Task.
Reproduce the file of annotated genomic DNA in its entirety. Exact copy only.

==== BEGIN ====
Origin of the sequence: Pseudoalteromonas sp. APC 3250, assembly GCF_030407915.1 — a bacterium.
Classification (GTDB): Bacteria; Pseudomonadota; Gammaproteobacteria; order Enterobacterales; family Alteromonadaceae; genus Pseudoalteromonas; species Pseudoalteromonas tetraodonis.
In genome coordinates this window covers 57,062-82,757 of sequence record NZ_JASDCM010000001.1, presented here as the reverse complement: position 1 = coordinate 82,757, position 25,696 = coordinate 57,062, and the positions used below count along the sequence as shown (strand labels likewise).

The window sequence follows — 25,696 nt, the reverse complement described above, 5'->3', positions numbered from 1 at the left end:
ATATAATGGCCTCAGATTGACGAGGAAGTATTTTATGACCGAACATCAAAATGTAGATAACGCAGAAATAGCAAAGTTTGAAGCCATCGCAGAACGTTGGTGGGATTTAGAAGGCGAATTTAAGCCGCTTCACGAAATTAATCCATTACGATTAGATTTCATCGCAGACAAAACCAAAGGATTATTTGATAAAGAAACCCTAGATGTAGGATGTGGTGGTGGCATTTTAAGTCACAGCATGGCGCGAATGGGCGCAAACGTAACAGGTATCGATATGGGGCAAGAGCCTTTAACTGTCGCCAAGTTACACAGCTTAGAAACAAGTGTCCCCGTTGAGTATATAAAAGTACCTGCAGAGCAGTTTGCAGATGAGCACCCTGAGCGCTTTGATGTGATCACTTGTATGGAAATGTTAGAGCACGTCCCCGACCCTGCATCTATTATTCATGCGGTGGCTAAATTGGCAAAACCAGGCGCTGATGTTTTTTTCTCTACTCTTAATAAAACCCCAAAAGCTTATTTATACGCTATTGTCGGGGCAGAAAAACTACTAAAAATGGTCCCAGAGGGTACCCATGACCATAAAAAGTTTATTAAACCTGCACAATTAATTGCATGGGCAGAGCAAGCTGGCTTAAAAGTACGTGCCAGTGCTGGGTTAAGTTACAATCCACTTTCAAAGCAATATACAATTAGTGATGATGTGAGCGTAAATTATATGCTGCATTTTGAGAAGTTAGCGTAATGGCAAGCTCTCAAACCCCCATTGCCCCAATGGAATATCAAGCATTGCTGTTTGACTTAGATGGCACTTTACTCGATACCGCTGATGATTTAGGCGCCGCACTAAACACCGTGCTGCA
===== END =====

Origin of the sequence: Pseudoalteromonas sp. APC 3250, assembly GCF_030407915.1 — a bacterium.
Classification (GTDB): Bacteria; Pseudomonadota; Gammaproteobacteria; order Enterobacterales; family Alteromonadaceae; genus Pseudoalteromonas; species Pseudoalteromonas tetraodonis.
In genome coordinates this window covers 57,062-82,757 of sequence record NZ_JASDCM010000001.1, presented here as the reverse complement: position 1 = coordinate 82,757, position 25,696 = coordinate 57,062, and the positions used below count along the sequence as shown (strand labels likewise).

The window sequence follows — 25,696 nt, the reverse complement described above, 5'->3', positions numbered from 1 at the left end:
ATATAATGGCCTCAGATTGACGAGGAAGTATTTTATGACCGAACATCAAAATGTAGATAACGCAGAAATAGCAAAGTTTGAAGCCATCGCAGAACGTTGGTGGGATTTAGAAGGCGAATTTAAGCCGCTTCACGAAATTAATCCATTACGATTAGATTTCATCGCAGACAAAACCAAAGGATTATTTGATAAAGAAACCCTAGATGTAGGATGTGGTGGTGGCATTTTAAGTCACAGCATGGCGCGAATGGGCGCAAACGTAACAGGTATCGATATGGGGCAAGAGCCTTTAACTGTCGCCAAGTTACACAGCTTAGAAACAAGTGTCCCCGTTGAGTATATAAAAGTACCTGCAGAGCAGTTTGCAGATGAGCACCCTGAGCGCTTTGATGTGATCACTTGTATGGAAATGTTAGAGCACGTCCCCGACCCTGCATCTATTATTCATGCGGTGGCTAAATTGGCAAAACCAGGCGCTGATGTTTTTTTCTCTACTCTTAATAAAACCCCAAAAGCTTATTTATACGCTATTGTCGGGGCAGAAAAACTACTAAAAATGGTCCCAGAGGGTACCCATGACCATAAAAAGTTTATTAAACCTGCACAATTAATTGCATGGGCAGAGCAAGCTGGCTTAAAAGTACGTGCCAGTGCTGGGTTAAGTTACAATCCACTTTCAAAGCAATATACAATTAGTGATGATGTGAGCGTAAATTATATGCTGCATTTTGAGAAGTTAGCGTAATGGCAAGCTCTCAAACCCCCATTGCCCCAATGGAATATCAAGCATTGCTGTTTGACTTAGATGGCACTTTACTCGATACCGCTGATGATTTAGGCGCCGCACTAAACACCGTGCTGCA